The Supreme Court unanimously decided two Copyright Act cases on March 4, 2019.

  • In Rimini Street, Inc. v. Oracle USA, Inc., the Court held that the provision in the Copyright Act that gives federal district courts discretion to award “full costs” to a party in copyright litigation, 17 U. S. C. §505, covers only the six categories specified in the general costs statute, 28 U. S. C. §§1821, 1920.
  • In Fourth Estate Pub. Benefit Corp. v., the Court explained that 17 U. S. C. §411(a) direction that “no civil action for infringement of the copyright in any United States work shall be instituted until . . . registration of the copyright claim has been made in accordance with this title” bars commencement of an infringement suit, until the Copyright Office registers a copyright. Upon registration of the copyright, however, a copyright owner can recover for infringement that occurred both before and after registration.


In Rimini, a jury awarded Oracle damages after finding that Rimini had infringed various copyrights. The District Court also awarded Oracle fees and costs, including $12.8 million for litigation expenses such as expert witnesses, e-discovery, and jury consulting. Affirming the $12.8 million award, the Ninth Circuit acknowledged that the costs awarded covered items not included within the six categories of costs that may be awarded against a losing party, as is enumerated in 28 U. S. C. §§1821 and 1920 . The Circuit found the award proper because the Copyright Act, 17 U. S. C. §505, allows district courts to award “full costs” in copyright litigation.

The Supreme Court unanimously reversed. The Court first explained that §§ 1821 and 1920 define what the term “costs” includes in federal statutes such as §505. Congress may authorize awards of expenses beyond those six categories, but courts may not award litigation expenses that are not specified in §§1821 and 1920 absent explicit Congressional authorization. The Court found that the Copyright Act is not such explicit authorization.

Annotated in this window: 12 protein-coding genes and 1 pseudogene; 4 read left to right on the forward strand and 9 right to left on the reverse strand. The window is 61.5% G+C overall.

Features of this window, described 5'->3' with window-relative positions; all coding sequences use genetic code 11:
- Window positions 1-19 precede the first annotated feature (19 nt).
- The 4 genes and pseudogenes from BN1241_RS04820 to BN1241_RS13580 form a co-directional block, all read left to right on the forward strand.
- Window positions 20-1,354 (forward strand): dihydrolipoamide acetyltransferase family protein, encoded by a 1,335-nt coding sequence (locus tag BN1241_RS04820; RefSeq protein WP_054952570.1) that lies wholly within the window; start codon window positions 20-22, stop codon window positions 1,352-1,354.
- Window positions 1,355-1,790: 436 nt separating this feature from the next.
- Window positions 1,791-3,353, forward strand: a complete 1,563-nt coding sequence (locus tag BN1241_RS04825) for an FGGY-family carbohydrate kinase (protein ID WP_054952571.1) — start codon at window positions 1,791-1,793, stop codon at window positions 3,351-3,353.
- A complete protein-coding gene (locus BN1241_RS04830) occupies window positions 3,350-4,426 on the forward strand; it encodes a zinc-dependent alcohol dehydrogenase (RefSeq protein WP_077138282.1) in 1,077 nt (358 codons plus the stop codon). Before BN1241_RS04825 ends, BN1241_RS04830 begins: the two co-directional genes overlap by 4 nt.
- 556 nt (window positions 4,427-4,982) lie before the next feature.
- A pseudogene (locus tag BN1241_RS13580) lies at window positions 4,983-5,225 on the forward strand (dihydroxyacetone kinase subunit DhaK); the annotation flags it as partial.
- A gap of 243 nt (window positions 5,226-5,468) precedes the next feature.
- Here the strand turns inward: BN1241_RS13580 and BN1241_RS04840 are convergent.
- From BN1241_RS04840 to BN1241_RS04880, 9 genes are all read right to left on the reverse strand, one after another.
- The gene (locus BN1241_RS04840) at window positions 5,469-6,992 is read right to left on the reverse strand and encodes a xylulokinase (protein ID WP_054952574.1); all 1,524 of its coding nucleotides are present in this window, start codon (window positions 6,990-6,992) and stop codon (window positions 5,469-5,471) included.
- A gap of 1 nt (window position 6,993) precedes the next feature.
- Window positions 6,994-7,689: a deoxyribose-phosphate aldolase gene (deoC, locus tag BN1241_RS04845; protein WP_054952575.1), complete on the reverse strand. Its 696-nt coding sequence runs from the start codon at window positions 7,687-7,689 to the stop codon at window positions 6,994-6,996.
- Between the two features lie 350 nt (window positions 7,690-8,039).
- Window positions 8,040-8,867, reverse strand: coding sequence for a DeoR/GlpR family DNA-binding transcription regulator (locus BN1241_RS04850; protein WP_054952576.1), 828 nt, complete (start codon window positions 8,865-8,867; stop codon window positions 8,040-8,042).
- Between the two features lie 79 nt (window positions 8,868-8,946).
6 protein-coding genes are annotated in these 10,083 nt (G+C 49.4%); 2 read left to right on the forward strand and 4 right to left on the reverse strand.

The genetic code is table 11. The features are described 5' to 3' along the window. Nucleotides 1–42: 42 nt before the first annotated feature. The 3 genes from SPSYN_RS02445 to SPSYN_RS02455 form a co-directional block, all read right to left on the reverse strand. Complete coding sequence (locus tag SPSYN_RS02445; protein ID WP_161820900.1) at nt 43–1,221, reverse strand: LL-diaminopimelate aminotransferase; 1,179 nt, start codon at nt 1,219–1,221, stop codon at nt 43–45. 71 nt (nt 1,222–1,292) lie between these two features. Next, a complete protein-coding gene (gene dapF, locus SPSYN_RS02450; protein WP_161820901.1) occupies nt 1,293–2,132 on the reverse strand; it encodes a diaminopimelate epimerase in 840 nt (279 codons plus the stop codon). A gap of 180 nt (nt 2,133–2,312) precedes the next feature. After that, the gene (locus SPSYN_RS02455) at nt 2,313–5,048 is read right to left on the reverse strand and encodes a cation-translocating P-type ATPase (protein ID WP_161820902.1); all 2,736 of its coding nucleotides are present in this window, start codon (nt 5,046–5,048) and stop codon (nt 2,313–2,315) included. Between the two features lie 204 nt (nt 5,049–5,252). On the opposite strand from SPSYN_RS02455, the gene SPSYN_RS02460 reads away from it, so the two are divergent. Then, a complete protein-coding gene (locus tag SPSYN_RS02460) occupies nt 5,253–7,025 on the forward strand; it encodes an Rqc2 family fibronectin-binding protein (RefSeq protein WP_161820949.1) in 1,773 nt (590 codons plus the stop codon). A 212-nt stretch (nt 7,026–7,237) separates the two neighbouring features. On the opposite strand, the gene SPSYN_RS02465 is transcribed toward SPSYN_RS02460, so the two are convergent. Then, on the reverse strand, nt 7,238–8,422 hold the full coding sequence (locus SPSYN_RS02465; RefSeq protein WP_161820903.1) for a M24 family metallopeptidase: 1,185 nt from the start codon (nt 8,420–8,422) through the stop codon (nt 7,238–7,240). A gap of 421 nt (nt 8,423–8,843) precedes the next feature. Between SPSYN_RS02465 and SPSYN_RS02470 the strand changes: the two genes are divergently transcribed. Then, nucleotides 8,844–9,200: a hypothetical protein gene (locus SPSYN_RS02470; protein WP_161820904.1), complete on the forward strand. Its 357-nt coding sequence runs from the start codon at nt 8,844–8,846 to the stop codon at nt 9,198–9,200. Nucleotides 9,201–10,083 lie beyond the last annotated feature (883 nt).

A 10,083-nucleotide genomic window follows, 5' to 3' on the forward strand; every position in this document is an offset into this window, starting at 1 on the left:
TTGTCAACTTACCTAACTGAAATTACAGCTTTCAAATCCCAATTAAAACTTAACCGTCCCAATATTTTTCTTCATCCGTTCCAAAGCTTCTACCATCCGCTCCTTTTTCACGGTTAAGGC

The Court rejected all of Oracle’s arguments to the contrary. First, the Court rejected the suggestion that the word “full” authorized courts to award expenses beyond those set forth in §§1821 and 1920, explaining that the term “full” is an adjective that means the complete measure of the noun it modifies and does not, therefore, alter the meaning of the word “costs” in §505. Rather, “full costs” are all the “costs” otherwise available under the relevant law.

Second, the Rimini Court found that “full costs” in the § 505 was not an historical term of art encompassing more than the “costs” listed in §§1821 and 1920. The Court refused to undertake “extensive historical excavation” into the English copyright statutes to determine the meaning of costs statutes.

Finally, the Court rejected the notion that its holding rendered the word “full” to be mere surplusage. Indeed, it noted that accepting Oracle’s argument would render the next sentence of § 505 – allowing the award of attorney’s fees – largely redundant.

As a result, the Court vacated and remanded the costs award to comply with the limits of §§1821 and 1920.

Fourth Estate

In Fourth Estate, the Court unanimously resolved a Circuit split as to the meaning of “registration” for purposes of when a copyright infringement lawsuit may be brought. Fourth Estate had filed applications to register articles which it claimed were infringed with the Copyright Office, but the Register of Copyrights had not acted on those applications at the time Fourth Estate filed its infringement suit. The district court dismissed the complaint, under 17 U. S. C. §411(a), which instructs states that “no civil action for infringement of the copyright in any United States work shall be instituted until . . . registration of the copyright claim has been made in accordance with this title.” The Eleventh Circuit affirmed, holding that “registration . . . has [not] been made” under §411(a) until the Copyright Office registers a copyright.